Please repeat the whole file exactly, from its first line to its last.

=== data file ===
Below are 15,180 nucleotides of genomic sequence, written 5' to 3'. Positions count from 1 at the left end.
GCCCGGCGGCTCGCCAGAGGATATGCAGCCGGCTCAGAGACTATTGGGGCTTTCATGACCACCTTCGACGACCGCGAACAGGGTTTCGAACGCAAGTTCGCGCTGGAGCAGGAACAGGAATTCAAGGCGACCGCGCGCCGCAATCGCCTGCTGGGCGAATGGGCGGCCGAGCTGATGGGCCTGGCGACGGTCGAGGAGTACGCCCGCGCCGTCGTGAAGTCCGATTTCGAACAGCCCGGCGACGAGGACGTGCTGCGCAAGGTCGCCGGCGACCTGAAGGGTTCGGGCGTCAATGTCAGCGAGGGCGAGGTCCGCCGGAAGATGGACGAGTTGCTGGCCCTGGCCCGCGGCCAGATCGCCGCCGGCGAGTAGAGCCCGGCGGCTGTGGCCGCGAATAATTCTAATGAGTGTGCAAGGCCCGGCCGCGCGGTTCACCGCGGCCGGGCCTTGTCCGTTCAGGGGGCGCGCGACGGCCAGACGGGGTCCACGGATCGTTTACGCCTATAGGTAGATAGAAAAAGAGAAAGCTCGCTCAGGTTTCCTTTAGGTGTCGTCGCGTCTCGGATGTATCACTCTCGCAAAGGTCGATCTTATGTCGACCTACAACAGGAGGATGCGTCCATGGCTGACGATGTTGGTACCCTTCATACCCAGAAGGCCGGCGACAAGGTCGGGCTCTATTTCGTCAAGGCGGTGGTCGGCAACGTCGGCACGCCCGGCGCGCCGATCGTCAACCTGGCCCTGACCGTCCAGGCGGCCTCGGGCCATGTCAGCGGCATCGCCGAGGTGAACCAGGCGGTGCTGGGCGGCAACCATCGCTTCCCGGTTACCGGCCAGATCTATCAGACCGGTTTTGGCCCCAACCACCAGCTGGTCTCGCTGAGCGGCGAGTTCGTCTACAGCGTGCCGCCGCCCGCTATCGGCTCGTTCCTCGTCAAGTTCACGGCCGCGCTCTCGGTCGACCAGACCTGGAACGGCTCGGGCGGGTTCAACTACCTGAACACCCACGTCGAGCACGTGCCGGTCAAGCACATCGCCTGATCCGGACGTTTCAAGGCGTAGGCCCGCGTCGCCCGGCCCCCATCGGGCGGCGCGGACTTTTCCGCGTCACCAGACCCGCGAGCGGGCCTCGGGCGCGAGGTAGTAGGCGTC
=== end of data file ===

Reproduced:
Below are 15,180 nucleotides of genomic sequence, written 5' to 3'. Positions count from 1 at the left end.
GCCCGGCGGCTCGCCAGAGGATATGCAGCCGGCTCAGAGACTATTGGGGCTTTCATGACCACCTTCGACGACCGCGAACAGGGTTTCGAACGCAAGTTCGCGCTGGAGCAGGAACAGGAATTCAAGGCGACCGCGCGCCGCAATCGCCTGCTGGGCGAATGGGCGGCCGAGCTGATGGGCCTGGCGACGGTCGAGGAGTACGCCCGCGCCGTCGTGAAGTCCGATTTCGAACAGCCCGGCGACGAGGACGTGCTGCGCAAGGTCGCCGGCGACCTGAAGGGTTCGGGCGTCAATGTCAGCGAGGGCGAGGTCCGCCGGAAGATGGACGAGTTGCTGGCCCTGGCCCGCGGCCAGATCGCCGCCGGCGAGTAGAGCCCGGCGGCTGTGGCCGCGAATAATTCTAATGAGTGTGCAAGGCCCGGCCGCGCGGTTCACCGCGGCCGGGCCTTGTCCGTTCAGGGGGCGCGCGACGGCCAGACGGGGTCCACGGATCGTTTACGCCTATAGGTAGATAGAAAAAGAGAAAGCTCGCTCAGGTTTCCTTTAGGTGTCGTCGCGTCTCGGATGTATCACTCTCGCAAAGGTCGATCTTATGTCGACCTACAACAGGAGGATGCGTCCATGGCTGACGATGTTGGTACCCTTCATACCCAGAAGGCCGGCGACAAGGTCGGGCTCTATTTCGTCAAGGCGGTGGTCGGCAACGTCGGCACGCCCGGCGCGCCGATCGTCAACCTGGCCCTGACCGTCCAGGCGGCCTCGGGCCATGTCAGCGGCATCGCCGAGGTGAACCAGGCGGTGCTGGGCGGCAACCATCGCTTCCCGGTTACCGGCCAGATCTATCAGACCGGTTTTGGCCCCAACCACCAGCTGGTCTCGCTGAGCGGCGAGTTCGTCTACAGCGTGCCGCCGCCCGCTATCGGCTCGTTCCTCGTCAAGTTCACGGCCGCGCTCTCGGTCGACCAGACCTGGAACGGCTCGGGCGGGTTCAACTACCTGAACACCCACGTCGAGCACGTGCCGGTCAAGCACATCGCCTGATCCGGACGTTTCAAGGCGTAGGCCCGCGTCGCCCGGCCCCCATCGGGCGGCGCGGACTTTTCCGCGTCACCAGACCCGCGAGCGGGCCTCGGGCGCGAGGTAGTAGGCGTC